"Strengthen for
service, Lord, the hands that holy things have taken.   Let
ears that now
have heard your songs to clamor never waken."   Shall old
Clara have back
her foot, and her dancing shoes?   But she shall walk the
golden street. 
And all God's chillun got shoes.

Saint Augustine in the City of God expresses all our hopes that
"none of
those to whom it has been said, 'not a hair of your head shall perish'
shall in the Resurrection want such of their members as they have been
deprived of."  It was always because of such hopes that the
people of God
have looked for and believed in the rescue of the whole person, the
body/soul humanhood in the context of a community's life.  The
survival
beyond the grave of an individual's disembodied spirit has never seemed
enough to any of us.  We want our beloved back among us, to join
with us
in a victory celebration, to play the harmonium again, to wear our best
lace cotta at the Easter eucharist, to stomp both our feet on the dance
floor and to walk all over God's heaven.  We want them back body and
soul
and we want to be there too in our best shape, in health and strength
and
vigor.   thus the Resurrection of Jesus Christ is said to be a
first
fruits of our own liberation.  What about any of us is worth
saving?  We
know that it is our best selves that will be raised from the dead, our
creaturely selves, without the baggage of old age, or of this Age which
like us is passing away--our true selves embodied identifiable and
whole.  To many in the modern world and many in the ancient world,
Resurrection seems an inappropriate metaphor for vindication.  For
most
Asian religion, no truly righteous person need expect resurrection, for
the real goal of life is an end to physicality,  and the goal is
the
achievement of true spirituality, whether it is called immortality,
atman
or nirvana.   Even Paul the Apostle, who never (we think) knew
Jesus in
the flesh, had an idea of the resurrection of the body which made it
acceptable to the Greek world to which he preached.  He talked about
a
spiritual body--never mentioned by fundamentalists--, and would not 
have
recognized the far more physical accounts of resurrection in the
gospels.  He never writes about the empty tomb, but only of his
encounter
with Jesus on the Damascus road, in a vision.   The Greeks at
Mars Hill in
Athens laughed out loud at Paul when he preached even his
"spiritual
body" resurrection.  The church over the centuries has modified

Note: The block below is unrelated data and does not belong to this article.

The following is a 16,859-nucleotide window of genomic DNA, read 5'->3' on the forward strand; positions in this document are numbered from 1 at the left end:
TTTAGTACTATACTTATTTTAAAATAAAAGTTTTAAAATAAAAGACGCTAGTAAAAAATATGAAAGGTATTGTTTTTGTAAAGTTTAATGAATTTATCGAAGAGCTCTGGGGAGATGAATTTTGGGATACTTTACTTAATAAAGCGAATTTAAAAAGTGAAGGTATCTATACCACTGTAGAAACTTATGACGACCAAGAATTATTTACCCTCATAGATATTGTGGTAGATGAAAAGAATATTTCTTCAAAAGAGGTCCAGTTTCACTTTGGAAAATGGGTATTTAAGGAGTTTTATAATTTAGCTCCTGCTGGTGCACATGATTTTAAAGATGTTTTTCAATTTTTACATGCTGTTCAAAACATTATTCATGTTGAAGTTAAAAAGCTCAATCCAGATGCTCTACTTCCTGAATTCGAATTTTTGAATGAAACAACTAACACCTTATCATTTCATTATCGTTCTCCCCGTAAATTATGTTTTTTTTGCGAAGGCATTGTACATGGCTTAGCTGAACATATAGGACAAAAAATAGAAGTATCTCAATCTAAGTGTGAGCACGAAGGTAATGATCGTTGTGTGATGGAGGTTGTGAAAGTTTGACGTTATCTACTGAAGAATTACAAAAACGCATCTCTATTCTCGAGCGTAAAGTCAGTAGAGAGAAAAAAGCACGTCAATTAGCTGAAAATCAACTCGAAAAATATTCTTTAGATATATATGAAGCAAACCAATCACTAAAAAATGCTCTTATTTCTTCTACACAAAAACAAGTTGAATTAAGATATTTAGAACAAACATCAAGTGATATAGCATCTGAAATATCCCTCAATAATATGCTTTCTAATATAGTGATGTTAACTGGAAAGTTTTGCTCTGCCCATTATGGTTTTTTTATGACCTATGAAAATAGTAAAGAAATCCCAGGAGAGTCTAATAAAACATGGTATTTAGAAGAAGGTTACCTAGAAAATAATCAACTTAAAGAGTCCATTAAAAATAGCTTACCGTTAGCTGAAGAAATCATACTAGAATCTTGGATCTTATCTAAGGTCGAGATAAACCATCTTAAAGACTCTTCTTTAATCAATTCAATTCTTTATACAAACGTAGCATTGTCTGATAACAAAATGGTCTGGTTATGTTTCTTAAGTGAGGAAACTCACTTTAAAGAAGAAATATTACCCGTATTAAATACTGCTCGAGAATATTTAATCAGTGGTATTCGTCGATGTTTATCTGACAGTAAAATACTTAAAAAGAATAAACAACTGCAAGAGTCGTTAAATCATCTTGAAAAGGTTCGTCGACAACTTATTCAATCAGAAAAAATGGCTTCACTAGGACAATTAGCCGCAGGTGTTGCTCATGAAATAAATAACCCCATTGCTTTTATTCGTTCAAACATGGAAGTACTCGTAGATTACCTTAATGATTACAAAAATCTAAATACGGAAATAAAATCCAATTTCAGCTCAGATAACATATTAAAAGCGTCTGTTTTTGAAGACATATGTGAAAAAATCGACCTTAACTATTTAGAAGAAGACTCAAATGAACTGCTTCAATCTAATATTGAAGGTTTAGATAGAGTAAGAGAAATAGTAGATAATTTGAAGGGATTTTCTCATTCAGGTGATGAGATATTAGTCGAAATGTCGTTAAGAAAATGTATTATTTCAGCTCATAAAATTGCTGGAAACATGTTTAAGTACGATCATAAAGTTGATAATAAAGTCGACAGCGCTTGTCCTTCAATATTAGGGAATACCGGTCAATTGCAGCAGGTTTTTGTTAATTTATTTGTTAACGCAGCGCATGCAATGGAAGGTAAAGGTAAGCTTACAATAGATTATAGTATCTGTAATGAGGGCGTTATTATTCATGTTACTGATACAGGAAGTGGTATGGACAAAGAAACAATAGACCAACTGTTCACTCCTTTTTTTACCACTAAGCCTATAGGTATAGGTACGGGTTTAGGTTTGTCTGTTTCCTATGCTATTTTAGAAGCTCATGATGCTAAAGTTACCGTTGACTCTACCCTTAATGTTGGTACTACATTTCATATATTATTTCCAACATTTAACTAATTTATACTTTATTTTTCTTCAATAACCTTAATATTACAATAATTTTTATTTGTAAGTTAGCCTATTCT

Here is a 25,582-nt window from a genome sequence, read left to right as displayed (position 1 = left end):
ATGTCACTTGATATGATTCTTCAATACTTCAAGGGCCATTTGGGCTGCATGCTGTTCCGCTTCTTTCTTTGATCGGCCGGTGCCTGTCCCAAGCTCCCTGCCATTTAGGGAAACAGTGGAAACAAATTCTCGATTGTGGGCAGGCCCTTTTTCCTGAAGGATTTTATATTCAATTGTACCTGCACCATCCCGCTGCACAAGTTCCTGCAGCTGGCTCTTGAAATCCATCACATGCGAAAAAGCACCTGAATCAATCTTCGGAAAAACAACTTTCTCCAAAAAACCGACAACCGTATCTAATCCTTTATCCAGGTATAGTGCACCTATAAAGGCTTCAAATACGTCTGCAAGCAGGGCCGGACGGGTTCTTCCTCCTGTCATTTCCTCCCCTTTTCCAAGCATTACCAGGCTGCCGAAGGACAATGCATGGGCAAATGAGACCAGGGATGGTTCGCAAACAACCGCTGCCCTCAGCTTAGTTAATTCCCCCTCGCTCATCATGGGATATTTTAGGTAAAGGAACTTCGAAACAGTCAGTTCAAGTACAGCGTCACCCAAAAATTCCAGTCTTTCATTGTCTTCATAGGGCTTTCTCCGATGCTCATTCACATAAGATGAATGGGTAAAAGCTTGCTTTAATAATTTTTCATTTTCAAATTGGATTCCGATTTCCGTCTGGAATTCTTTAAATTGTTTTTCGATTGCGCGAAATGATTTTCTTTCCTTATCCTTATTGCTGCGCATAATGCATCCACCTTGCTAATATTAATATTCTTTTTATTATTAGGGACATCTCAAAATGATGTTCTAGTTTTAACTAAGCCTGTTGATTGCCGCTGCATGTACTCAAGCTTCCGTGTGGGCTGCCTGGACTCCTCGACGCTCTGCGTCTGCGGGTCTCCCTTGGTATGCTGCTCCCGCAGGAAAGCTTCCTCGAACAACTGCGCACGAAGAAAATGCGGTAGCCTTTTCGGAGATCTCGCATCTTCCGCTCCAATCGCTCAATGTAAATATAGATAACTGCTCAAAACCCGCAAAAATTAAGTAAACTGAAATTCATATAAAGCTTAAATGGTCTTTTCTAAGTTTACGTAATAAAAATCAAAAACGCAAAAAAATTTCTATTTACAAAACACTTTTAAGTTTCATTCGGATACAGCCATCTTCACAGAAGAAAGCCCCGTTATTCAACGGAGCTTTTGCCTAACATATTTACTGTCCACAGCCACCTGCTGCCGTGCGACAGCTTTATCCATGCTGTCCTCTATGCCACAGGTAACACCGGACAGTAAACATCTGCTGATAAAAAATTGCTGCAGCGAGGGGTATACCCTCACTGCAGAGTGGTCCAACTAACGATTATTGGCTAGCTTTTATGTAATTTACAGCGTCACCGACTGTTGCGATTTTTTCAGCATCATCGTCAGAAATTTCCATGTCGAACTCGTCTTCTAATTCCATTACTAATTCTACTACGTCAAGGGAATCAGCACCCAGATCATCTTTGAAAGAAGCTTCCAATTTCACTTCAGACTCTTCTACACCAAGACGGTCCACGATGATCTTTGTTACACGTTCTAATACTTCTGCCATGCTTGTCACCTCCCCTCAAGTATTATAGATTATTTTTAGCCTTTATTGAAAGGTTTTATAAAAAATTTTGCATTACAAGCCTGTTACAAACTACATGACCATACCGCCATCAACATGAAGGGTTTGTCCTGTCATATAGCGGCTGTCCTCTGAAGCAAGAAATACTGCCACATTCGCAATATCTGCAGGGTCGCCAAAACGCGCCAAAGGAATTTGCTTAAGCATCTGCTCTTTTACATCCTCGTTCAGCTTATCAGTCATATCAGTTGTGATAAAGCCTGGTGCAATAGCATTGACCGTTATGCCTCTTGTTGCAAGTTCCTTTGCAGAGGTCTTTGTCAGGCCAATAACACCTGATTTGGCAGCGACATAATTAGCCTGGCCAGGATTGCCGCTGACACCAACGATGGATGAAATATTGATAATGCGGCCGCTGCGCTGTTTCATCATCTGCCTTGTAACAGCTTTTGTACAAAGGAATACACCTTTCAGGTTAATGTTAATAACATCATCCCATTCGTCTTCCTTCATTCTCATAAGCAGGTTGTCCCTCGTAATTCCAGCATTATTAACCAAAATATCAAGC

its
message until we finally found the Resurrection replaced with a cartoon
heaven of pearly gates and comfortable marshmallow clouds to sit on. 

In the Resurrection of Jesus Christ, God has given to us Christians an
affirmation of human life in community, for the Restoration of all we
know as good.  We need to remember however that every religion
intends to
affirm in metaphor and myth the best it can about the future life of
humankind:  their Scriptures, the Qurán, the Bahagavad Gita, the
Upanishads, all are earthen vessels full of human hopes.  In every
faith
community, in every epic poem that calls itself a religion, we all look
for restoration for our fullest lives with all those we have ever 
loved,
in a festival of celebration of the fullest life of God in
all.    But we
Jesus believers also know that the Word has been made flesh, and not 
the
other way around.  This is the basis, the context, for our life as
a
people, as a community of Resurrection people.  It is by way of 
our
recognition of Jesus our Liberator, raised from the dead among us, as 
we
stand at our own grave sides, that we affirm:   We look for
the
Resurrection of the dead, and the life of the world to come.  
Christ is
Risen.   Alleluia!  Christ is risen,
indeed!    
  
GRANT M. GALLUP
CASA AVE MARIA
Apartado RP-10, Managua, Nicaragua C.A.
Tel. 011-505-2662165
grant73@turbonett.com.ni
GRITS  now on-line:  
http://newark.rutgers.edu/~lcrew/homilygrits

(1) "When the bird song dies away," chapter 12; 'Man's
condition:
suffering and death," pages 361 ff. from Henri Daniel-Rops Daily
Life in
the Time of Jesus,  translated by Patrick O'Brian, New York:
Hawthorn
Books, 1962.






Please sign my guestbook and view it.


My site has been accessed times since February 14, 1996.

Statistics courtesy of WebCounter.